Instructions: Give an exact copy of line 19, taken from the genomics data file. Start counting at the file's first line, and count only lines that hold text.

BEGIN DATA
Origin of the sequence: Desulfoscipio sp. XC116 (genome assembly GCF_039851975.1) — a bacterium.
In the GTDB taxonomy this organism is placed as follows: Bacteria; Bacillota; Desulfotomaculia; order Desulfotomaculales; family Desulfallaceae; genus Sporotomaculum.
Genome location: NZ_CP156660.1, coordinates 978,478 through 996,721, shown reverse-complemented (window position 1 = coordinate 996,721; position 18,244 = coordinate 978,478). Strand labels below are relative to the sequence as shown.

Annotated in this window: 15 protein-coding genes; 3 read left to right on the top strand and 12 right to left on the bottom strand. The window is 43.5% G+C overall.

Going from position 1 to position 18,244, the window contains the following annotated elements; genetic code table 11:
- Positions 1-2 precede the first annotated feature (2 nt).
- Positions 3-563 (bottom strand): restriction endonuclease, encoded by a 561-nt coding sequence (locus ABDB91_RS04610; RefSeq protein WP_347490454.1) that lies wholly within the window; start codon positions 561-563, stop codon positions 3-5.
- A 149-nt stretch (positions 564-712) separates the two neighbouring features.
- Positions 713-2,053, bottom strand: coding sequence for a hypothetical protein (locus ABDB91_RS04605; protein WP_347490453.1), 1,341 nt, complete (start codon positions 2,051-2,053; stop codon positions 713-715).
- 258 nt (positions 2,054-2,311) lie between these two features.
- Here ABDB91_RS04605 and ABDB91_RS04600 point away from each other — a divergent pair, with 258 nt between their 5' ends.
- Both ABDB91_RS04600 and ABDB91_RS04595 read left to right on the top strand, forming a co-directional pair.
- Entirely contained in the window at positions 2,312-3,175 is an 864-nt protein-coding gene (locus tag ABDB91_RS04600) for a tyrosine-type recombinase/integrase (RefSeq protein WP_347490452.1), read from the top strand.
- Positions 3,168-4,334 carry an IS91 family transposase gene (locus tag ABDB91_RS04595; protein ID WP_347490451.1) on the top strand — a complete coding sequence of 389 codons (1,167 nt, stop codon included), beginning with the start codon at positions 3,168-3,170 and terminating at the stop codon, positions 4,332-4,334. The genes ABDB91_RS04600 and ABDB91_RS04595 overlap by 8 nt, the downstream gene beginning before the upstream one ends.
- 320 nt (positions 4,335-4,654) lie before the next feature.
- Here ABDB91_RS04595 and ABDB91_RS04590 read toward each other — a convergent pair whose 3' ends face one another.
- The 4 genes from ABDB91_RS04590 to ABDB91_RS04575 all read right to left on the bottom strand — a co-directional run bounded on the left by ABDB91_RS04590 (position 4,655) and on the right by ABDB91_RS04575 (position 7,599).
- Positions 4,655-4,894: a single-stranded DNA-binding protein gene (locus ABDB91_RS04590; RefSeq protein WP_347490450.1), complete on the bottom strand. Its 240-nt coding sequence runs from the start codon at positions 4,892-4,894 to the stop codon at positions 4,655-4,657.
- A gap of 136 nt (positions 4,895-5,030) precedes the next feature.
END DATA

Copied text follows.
- A gap of 136 nt (positions 4,895-5,030) precedes the next feature.